Chefs and restaurateurs shouldn’t judge those that agree to give free meals to bloggers and social media influencers, says Melbourne chef, Victor Liong.
Earlier this week, Sydney bar operator Tim Philips set tongues wagging when he turned down an Instagrammer’s offer to post a positive review in exchange for a meal for two, reposting the Instragrammers correspondence and replying “With all due respect, I’d say you have as much right to review my restaurant as I have to review your menstrual cycle.” The hashtag #couscousforcomment was then created, and chefs across the country used social media to vent their spleen about such requests.
Like many of his industry colleagues, Victor Liong, chef and co-owner of Le Ho Fook in Melbourne, has never agreed to give a free meal away in exchange for positive coverage.
“I don’t buy cash for comment, really. If I wanted to advertise, I would advertise. All the positive publicity that we’ve gotten has been through integrity and hard work,” he told Hospitality.
“Everybody pays for a meal. Everybody at Le Ho Fook gets a bill, because if they don’t pay, I have to pay.”
The same goes at nel. restaurant in Sydney, headed up by chef Nelly Robinson who said he’s never approached by Instagrammers.
“I don’t think they’re cheeky enough to come to us and ask for a $500 meal for free. I think in cafes and bars, where it’s a little bit cheaper, it goes on a little bit more. [But] if they want to come to this restaurant, they’ll come of their own accord. If they want the experience, they’ll come. And if they don’t want to come, that’s not my problem,” Robinson said.
nel. opened just over a year ago and was an overnight success, taking home Time Out Sydney’s People’s Choice Award just months after launching. This, according, to Robinson, was the result of a strategic marketing plan devised with a hospitality focused PR firm, which saw restaurant reviews and bloggers enjoying a meal at the Wentworth Avenue diner, and paying for the privilege.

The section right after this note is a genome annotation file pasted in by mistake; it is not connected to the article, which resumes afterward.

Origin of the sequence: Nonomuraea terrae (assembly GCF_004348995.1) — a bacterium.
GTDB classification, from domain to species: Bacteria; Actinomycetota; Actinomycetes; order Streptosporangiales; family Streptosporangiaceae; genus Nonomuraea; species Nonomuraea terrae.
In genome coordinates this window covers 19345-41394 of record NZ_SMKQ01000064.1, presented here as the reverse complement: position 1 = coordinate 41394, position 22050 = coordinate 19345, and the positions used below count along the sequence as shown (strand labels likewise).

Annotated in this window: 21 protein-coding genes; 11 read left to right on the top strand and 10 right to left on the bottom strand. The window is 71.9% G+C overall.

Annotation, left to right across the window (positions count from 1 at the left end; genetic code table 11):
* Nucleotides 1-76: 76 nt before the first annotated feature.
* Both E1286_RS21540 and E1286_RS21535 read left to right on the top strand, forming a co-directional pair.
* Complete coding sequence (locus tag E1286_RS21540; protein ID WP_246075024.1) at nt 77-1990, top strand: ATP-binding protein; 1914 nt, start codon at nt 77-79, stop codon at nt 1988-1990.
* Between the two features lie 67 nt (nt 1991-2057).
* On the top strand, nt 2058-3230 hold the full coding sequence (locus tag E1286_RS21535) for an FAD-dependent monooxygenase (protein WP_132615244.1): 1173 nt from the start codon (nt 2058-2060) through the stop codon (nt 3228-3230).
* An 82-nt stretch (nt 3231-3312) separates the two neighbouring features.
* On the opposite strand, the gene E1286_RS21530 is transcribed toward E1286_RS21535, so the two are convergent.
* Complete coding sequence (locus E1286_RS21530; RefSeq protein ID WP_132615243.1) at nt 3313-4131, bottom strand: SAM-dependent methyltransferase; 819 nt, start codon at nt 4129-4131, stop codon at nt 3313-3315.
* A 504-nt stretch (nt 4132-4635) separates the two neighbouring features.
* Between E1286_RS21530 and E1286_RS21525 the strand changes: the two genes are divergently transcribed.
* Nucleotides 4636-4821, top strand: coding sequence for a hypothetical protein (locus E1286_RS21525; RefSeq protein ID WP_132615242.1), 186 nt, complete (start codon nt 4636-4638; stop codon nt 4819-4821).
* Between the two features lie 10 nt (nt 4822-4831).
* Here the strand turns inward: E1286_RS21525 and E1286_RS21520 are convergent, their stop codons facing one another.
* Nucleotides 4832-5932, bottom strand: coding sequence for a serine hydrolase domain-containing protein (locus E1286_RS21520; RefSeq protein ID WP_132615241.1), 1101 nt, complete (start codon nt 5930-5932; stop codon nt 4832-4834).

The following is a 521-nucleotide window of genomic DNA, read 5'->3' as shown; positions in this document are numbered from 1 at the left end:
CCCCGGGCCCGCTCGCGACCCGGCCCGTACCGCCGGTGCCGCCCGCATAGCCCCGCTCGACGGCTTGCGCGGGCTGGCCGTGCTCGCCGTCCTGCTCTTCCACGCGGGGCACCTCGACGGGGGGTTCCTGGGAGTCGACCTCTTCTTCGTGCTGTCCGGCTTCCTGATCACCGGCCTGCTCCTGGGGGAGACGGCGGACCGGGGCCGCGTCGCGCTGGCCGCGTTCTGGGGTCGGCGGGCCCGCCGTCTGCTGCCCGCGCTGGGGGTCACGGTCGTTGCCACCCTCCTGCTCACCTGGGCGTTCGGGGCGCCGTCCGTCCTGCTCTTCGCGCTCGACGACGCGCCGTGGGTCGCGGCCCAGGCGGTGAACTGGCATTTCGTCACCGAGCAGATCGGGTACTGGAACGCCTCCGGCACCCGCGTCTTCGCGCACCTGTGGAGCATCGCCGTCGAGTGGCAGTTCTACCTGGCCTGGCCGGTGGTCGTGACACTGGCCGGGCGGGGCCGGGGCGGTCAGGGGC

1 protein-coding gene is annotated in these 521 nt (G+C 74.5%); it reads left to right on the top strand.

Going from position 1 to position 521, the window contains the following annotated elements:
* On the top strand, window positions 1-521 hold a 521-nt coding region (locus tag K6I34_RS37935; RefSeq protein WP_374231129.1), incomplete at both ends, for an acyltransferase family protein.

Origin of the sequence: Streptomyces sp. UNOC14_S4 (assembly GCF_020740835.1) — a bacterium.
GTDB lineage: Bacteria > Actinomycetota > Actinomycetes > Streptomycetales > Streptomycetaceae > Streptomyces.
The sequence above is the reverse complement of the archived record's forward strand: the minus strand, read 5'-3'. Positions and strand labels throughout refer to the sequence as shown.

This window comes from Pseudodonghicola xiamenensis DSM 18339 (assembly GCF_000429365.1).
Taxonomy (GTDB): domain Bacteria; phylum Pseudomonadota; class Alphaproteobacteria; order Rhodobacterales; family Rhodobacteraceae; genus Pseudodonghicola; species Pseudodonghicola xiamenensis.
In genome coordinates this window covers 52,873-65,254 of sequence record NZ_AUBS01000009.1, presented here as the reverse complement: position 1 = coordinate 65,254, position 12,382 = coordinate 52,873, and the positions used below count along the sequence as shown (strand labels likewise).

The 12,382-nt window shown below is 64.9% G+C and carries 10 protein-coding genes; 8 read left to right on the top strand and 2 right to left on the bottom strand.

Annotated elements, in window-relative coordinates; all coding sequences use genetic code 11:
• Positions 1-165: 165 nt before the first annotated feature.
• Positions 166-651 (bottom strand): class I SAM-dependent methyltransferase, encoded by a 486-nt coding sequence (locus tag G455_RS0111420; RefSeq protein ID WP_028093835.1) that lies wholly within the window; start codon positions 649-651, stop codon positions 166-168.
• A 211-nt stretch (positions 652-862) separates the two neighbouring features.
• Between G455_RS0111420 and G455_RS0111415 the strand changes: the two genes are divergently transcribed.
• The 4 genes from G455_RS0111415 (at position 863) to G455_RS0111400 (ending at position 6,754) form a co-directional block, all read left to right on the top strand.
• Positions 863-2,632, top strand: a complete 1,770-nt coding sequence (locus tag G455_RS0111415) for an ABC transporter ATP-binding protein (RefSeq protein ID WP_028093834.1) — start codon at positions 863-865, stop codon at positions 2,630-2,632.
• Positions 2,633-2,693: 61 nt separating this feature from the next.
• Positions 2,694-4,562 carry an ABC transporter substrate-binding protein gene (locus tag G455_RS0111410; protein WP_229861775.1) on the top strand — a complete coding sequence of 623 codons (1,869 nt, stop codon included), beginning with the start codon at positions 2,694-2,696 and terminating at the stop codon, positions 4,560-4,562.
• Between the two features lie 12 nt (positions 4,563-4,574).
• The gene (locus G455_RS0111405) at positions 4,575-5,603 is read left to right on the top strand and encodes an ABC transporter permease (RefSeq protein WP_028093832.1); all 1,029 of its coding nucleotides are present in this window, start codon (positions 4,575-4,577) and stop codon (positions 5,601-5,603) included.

“When we first opened, because I wasn’t known, we approached certain people in the industry who we thought were influential, and then we said ‘why don’t you come down and try it, and in exchange you write your honest opinion.’ So we weren’t bribing them, we were basically asking them to write their honest opinion.”
Liong said he manages his restaurants’ social media accounts himself, is well regarded in the industry, and as such sees no need to enter into such agreements with bloggers. Having said that, he said the industry shouldn’t think badly of those who do.
“I’m not against it, to be honest. I’m a realist. I’ve been very fortunate to have the career that I have, and to be in the position that I’m in. There are a lot of people out there who don’t have the opportunities I’ve had; that don’t have the contacts; that aren’t as lucky. This kind of shit could be good for them … it’s advertising. It’s like getting an ad in the paper but the messaging is more effective. It’s direct marketing,” he said.
Allowing a blogger or Instagrammer who has a significant reach online to visit your restaurant could be a very cost effective way of getting bums on seats, said Liong, who feels that social media is one of the most powerful marketing tools for hospitality businesses at the moment.
“If I was Joe Blow in a corner caf and I was sitting there going ‘I think the food I do is nice, why aren’t the people coming through?’ Well, what’s it going to cost the guy? Like $200? And he’s reaching 30,000 people directly?
“I’d say go for it.”